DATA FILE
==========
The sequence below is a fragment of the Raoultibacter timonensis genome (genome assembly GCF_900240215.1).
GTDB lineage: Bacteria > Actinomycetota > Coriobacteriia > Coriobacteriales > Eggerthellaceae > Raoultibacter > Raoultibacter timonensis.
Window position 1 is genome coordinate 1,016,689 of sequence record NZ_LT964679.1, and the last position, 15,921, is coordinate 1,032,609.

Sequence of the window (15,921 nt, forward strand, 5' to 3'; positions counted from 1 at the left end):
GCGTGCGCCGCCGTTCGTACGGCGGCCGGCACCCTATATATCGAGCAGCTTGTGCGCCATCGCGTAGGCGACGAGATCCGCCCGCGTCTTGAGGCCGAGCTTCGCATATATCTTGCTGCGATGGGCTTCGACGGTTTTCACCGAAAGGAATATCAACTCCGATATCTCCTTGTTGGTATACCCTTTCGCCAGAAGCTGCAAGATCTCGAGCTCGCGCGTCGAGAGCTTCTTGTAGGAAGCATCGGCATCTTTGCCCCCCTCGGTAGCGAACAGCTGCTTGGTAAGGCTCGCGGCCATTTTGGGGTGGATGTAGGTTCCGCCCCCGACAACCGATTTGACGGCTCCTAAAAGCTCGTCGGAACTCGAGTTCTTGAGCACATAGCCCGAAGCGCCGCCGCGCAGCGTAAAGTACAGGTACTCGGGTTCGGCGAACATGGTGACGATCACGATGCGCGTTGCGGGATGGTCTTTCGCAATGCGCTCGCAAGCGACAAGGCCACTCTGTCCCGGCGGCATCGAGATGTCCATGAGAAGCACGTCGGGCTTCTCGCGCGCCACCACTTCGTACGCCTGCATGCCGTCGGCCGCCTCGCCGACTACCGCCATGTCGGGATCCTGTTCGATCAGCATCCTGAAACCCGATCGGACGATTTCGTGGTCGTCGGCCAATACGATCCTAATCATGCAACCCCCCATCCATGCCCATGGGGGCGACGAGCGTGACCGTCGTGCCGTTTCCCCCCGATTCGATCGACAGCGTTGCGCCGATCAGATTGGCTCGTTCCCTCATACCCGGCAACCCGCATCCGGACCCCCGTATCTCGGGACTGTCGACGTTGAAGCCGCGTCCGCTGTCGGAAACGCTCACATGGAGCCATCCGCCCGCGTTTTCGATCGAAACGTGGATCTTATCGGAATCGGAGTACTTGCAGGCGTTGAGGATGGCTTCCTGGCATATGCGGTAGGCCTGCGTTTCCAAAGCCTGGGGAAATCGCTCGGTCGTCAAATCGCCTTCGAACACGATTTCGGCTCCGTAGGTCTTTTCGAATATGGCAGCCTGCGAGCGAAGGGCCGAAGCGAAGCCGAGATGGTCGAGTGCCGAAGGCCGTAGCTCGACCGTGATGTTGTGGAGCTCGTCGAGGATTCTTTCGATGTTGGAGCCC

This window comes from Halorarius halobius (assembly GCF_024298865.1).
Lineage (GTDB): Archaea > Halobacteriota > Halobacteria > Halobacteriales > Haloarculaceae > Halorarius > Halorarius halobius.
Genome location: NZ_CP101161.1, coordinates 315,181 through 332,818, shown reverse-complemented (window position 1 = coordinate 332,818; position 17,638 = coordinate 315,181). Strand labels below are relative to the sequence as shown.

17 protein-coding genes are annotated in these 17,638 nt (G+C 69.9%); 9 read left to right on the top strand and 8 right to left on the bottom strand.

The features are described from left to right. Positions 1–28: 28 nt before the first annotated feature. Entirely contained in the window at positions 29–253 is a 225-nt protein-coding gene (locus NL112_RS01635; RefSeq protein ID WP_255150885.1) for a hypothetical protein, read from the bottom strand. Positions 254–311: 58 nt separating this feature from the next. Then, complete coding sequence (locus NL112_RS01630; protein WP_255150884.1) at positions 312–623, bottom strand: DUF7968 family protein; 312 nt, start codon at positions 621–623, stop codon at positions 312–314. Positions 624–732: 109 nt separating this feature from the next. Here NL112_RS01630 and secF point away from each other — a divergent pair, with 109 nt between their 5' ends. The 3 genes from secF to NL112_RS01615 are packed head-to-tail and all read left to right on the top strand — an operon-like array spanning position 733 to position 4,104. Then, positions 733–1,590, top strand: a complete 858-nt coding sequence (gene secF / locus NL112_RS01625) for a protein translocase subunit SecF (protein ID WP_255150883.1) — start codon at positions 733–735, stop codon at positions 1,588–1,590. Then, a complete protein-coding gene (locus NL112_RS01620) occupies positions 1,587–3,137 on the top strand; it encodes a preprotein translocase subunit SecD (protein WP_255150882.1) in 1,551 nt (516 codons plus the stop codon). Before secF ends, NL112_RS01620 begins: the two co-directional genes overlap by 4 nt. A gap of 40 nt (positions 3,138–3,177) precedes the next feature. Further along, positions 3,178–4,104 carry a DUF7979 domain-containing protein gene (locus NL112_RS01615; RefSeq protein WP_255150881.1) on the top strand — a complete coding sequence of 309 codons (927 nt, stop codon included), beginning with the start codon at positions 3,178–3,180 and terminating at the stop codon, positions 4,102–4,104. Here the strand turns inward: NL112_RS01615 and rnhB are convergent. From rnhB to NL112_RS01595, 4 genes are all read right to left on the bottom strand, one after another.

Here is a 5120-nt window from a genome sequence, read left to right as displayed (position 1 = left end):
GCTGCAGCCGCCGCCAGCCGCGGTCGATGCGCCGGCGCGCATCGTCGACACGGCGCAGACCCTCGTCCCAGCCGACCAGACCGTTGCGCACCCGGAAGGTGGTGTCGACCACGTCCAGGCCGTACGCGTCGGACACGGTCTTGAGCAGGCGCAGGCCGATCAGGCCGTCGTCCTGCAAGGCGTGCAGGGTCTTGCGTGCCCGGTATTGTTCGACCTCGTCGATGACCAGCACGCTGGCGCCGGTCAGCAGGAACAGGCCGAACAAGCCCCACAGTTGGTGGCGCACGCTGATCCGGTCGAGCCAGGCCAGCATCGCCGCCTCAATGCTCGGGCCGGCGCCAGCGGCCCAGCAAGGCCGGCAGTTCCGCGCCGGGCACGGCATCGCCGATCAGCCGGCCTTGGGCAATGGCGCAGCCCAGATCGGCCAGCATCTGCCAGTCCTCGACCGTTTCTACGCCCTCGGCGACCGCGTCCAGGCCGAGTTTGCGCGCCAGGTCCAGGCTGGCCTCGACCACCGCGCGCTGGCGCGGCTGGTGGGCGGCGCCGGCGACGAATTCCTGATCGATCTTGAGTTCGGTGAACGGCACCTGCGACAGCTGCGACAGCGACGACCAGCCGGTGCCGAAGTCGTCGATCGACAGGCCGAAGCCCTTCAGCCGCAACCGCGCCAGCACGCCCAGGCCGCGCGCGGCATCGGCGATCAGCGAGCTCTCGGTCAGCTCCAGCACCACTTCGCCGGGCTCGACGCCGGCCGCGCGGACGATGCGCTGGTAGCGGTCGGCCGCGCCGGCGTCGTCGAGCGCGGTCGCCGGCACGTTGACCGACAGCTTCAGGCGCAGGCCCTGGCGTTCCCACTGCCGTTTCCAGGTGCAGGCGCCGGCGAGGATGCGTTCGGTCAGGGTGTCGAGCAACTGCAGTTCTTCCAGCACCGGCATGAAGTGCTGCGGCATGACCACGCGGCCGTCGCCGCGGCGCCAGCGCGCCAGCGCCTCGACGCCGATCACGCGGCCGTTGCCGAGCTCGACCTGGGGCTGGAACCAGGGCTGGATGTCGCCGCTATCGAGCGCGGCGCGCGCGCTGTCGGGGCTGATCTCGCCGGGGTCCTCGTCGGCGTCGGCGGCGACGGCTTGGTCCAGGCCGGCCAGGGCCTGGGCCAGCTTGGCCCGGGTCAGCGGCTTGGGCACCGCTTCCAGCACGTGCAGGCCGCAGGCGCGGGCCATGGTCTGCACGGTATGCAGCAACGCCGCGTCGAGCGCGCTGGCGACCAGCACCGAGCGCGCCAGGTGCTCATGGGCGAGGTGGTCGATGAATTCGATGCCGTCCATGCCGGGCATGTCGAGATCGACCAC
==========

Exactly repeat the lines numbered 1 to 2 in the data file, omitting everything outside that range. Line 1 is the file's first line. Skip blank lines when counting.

The sequence below is a fragment of the Raoultibacter timonensis genome (genome assembly GCF_900240215.1).
GTDB lineage: Bacteria > Actinomycetota > Coriobacteriia > Coriobacteriales > Eggerthellaceae > Raoultibacter > Raoultibacter timonensis.